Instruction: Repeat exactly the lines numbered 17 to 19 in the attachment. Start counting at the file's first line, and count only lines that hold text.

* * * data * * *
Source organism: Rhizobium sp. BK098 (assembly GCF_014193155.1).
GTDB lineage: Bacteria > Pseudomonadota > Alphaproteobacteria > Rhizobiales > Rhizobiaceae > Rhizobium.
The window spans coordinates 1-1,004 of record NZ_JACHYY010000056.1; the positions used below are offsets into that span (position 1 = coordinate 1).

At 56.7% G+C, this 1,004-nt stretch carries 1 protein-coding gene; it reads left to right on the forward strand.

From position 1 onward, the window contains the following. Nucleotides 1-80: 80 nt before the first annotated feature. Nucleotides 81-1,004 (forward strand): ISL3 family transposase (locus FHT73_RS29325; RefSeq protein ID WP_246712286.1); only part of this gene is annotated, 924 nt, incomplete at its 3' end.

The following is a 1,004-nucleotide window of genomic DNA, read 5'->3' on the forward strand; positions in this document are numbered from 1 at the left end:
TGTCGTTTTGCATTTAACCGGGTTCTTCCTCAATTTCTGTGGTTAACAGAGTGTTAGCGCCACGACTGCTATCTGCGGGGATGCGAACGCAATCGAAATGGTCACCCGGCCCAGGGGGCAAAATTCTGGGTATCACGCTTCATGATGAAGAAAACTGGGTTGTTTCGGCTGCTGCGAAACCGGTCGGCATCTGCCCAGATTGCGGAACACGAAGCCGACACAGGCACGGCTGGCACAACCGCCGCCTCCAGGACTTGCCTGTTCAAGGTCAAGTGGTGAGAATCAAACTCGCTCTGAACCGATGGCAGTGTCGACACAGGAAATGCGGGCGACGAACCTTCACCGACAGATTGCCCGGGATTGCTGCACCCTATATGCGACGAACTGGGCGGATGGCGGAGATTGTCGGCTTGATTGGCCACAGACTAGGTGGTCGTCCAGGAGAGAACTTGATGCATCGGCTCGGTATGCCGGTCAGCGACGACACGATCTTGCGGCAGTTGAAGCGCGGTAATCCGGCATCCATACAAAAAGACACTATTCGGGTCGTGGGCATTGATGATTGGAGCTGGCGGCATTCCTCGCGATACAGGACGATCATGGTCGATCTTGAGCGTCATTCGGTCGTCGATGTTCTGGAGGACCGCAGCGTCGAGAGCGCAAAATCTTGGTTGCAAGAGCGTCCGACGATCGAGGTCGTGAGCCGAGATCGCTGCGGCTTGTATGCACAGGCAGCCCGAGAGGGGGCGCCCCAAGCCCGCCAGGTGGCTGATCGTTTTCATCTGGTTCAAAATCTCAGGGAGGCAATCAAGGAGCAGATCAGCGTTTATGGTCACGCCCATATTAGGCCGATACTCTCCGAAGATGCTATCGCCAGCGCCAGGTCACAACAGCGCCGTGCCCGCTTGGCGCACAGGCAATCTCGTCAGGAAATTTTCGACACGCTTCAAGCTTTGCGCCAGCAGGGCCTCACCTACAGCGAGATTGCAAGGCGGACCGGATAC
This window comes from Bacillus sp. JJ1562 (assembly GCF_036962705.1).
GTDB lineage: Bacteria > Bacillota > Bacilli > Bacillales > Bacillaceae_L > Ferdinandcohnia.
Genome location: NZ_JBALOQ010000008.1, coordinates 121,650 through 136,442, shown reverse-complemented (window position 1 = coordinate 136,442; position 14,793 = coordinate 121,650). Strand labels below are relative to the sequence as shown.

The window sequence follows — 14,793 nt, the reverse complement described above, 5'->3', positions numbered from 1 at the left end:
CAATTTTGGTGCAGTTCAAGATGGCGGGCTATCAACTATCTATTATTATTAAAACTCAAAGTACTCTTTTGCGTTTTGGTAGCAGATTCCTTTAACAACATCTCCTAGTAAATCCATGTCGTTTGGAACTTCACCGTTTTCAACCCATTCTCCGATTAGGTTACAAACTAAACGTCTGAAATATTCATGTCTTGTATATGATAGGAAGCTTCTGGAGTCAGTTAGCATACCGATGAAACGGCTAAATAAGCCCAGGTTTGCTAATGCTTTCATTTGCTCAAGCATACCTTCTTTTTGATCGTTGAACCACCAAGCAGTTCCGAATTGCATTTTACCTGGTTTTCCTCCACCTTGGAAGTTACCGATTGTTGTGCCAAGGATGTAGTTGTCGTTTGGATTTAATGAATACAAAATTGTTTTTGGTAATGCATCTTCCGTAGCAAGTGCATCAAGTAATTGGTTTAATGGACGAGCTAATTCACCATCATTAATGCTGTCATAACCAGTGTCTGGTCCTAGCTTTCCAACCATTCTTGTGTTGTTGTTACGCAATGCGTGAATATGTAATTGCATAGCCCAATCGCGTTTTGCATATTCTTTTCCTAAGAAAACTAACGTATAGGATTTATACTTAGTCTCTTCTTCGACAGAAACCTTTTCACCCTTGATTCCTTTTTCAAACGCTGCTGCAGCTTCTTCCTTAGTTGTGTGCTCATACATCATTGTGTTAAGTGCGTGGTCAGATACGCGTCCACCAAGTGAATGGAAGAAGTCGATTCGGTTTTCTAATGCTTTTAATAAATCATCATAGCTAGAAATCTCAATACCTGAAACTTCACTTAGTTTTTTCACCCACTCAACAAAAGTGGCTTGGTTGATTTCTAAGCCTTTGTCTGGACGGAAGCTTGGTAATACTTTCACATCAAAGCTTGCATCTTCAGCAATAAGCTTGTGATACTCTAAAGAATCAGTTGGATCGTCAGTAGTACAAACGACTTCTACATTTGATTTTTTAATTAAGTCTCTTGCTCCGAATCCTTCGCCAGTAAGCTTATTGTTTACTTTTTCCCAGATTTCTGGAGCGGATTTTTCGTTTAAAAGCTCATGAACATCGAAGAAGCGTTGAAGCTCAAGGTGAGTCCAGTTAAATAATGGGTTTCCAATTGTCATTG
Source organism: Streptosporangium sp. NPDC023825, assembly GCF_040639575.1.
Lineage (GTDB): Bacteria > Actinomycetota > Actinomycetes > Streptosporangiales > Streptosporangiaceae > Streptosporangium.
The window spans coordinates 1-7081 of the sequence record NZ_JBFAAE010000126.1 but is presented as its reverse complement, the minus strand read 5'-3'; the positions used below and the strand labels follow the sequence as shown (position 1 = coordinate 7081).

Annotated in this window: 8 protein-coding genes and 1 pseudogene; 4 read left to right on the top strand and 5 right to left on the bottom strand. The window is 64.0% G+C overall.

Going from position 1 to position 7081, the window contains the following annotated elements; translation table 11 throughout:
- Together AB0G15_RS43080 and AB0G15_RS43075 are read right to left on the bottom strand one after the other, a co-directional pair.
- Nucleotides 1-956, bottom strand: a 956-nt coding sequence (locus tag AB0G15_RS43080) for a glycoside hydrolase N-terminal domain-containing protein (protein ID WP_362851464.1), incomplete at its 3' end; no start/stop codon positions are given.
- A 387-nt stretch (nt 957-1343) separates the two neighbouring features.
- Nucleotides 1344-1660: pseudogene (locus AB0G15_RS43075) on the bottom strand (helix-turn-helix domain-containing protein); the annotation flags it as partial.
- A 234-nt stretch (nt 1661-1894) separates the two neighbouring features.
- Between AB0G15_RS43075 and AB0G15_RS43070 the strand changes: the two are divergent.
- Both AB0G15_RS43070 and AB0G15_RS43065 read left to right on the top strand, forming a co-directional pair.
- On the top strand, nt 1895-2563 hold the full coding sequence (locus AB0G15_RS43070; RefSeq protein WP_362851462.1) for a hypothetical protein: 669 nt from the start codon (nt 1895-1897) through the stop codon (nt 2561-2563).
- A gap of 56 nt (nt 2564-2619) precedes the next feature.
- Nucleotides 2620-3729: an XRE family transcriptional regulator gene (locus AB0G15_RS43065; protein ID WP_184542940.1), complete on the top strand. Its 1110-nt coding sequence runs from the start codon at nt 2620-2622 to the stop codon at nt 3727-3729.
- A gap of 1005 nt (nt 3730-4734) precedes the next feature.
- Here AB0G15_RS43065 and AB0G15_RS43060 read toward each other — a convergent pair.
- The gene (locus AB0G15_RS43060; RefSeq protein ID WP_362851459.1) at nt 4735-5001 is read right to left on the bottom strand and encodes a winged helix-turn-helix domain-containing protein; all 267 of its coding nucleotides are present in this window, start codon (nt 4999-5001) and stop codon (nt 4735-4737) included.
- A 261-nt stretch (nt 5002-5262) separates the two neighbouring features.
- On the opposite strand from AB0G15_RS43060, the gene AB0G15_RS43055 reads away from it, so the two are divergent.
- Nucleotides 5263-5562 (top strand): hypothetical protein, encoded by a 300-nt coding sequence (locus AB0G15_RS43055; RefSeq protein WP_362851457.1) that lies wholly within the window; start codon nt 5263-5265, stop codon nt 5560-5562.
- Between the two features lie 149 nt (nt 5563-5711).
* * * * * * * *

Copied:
Going from position 1 to position 7081, the window contains the following annotated elements; translation table 11 throughout:
- Together AB0G15_RS43080 and AB0G15_RS43075 are read right to left on the bottom strand one after the other, a co-directional pair.
- Nucleotides 1-956, bottom strand: a 956-nt coding sequence (locus tag AB0G15_RS43080) for a glycoside hydrolase N-terminal domain-containing protein (protein ID WP_362851464.1), incomplete at its 3' end; no start/stop codon positions are given.